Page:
I think you totally can keep the professional identity and most people do. My mom is a retired teacher who is still pretty active with her teachers sorority. Locally we have a number of local nonprofits that seem to be retired engineer’s clubs. Among them there’s an engineering museum for kids and a group from 3M that builds Habitat houses. The various Lego and robotics programs attract a lot of engineers & programmers as judges and coaches. The VITA tax group I volunteer with has, unsurprisingly, a large retired accountant contingent – even bigger if you expand the professional identity to include retired IRS employees and tax lawyers.

  20. Jenny F. Scientist Says:

    I’ve been more or less at leisure for years (except for, you know, keeping the children alive) and I am definitely happier when I am doing something else which I feel has value and meaning. I hate being a full time stay at home parent and four years of it nearly caused a nervous breakdown. I think I’d always do some kind of work, even if I were wealthy- at the local botanical garden, or tutoring in the schools, or something.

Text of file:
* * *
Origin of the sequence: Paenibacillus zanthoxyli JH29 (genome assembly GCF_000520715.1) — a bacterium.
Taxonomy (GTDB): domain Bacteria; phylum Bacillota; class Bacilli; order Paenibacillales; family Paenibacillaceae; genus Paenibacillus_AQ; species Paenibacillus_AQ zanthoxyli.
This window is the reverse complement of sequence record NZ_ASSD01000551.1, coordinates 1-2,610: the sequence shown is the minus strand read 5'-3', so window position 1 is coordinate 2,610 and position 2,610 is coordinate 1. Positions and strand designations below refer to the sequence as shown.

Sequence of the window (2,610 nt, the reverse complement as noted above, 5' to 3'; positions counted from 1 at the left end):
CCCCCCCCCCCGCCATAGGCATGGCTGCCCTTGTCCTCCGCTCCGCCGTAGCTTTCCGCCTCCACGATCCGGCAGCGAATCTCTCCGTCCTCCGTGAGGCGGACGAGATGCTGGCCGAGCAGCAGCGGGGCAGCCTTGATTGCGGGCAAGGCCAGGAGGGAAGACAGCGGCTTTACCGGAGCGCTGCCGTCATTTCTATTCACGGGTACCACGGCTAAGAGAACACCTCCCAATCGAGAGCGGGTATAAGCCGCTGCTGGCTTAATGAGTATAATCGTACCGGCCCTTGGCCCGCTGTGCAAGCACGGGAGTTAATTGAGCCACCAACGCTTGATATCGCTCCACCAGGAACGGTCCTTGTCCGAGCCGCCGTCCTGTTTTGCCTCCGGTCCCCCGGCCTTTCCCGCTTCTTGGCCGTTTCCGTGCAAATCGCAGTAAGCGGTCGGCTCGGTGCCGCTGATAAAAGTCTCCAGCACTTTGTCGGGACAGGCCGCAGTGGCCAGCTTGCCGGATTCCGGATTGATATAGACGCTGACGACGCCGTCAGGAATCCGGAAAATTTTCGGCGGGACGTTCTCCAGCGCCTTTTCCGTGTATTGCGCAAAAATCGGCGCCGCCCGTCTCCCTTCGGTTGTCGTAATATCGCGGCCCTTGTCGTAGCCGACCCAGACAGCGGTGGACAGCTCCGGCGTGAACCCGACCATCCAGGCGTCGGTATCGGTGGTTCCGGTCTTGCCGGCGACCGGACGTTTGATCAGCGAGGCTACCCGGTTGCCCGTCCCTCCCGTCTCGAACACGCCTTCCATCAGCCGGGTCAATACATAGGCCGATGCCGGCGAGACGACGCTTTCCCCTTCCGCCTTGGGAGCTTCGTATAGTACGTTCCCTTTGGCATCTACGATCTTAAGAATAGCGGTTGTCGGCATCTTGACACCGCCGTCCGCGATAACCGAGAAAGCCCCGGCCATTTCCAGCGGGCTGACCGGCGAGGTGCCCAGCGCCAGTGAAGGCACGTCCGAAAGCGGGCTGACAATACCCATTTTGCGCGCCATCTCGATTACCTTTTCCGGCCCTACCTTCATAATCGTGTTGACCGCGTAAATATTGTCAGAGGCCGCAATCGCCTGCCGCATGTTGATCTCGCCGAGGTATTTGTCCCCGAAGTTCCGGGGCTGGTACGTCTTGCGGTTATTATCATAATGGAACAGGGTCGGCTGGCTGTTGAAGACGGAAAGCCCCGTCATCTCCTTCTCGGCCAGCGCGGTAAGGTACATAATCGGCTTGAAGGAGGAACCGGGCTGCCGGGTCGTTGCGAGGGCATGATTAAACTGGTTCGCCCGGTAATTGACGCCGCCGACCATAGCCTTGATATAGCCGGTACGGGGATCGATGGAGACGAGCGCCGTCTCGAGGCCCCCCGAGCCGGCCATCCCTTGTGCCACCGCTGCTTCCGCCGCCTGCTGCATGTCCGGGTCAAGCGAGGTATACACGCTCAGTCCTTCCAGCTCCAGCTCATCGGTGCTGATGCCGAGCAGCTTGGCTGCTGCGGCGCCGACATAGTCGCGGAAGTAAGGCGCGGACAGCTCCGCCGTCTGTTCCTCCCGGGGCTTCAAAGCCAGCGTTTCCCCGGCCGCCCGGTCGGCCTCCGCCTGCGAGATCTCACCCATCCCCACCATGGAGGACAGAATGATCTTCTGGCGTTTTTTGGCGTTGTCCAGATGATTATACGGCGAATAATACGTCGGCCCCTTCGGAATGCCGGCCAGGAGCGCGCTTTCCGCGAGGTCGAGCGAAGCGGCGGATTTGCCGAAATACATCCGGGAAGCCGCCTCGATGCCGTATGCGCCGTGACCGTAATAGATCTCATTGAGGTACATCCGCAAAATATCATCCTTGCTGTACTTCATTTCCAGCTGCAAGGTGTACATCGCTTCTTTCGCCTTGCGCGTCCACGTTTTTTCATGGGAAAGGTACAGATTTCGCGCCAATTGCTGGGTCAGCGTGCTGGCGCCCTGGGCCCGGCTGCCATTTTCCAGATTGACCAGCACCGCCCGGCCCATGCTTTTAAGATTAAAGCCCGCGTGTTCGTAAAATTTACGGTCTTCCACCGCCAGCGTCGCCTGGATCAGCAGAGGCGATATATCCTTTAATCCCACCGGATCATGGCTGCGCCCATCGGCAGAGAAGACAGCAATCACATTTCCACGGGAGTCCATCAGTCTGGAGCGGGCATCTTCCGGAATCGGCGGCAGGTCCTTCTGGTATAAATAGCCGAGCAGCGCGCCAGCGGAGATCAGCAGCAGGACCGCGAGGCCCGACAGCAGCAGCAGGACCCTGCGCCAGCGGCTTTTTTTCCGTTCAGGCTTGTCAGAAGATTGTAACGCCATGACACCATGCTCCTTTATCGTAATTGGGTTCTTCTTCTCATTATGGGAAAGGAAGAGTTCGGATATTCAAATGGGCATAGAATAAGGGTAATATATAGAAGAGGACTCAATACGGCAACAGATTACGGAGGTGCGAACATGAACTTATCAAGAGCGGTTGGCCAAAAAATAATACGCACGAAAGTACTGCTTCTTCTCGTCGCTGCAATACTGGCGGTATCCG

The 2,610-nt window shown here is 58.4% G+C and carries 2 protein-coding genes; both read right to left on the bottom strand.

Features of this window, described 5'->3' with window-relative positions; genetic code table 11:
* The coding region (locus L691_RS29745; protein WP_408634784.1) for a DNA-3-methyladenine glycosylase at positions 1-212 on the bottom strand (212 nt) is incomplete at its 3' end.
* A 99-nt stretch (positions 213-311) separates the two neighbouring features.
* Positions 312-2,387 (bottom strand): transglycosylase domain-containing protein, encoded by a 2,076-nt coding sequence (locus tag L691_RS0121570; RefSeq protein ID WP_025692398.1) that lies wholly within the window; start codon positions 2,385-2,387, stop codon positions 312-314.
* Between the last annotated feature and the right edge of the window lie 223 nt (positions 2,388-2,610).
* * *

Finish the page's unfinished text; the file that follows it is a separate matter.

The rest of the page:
• Rosa Says:

      SAHM feels like the opposite of leisure to me. All of the interruptions/deprioritizing myself of a job, with none of the helpful structure, money, or people thinking I’m valuable and skilled.

      I mean, it’s good that my kid takes me for granted, he hasn’t ever experienced neglect or hunger or anything else that makes me think I’ve failed at parenting. But it is really NICE to go to a job and get thanked when I exceed expectations.

      • Jenny F. Scientist Says:

        I guess I’m at semi leisure; I do work, but part time. They pay me and everything!! I would have free time!!!…. except instead I have children. (Typo: should have said I *hated* being a sahm! I did!)

      • Rosa Says:

        yeah I’m working 20 hours a week right now (only for another week, then school gets out!) and it’s pretty great except for not having free time. Or having to choose between house/yard work and social time – this week, we just aren’t doing laundry or cleaning, turns out.

  21. Dame Eleanor Hull Says: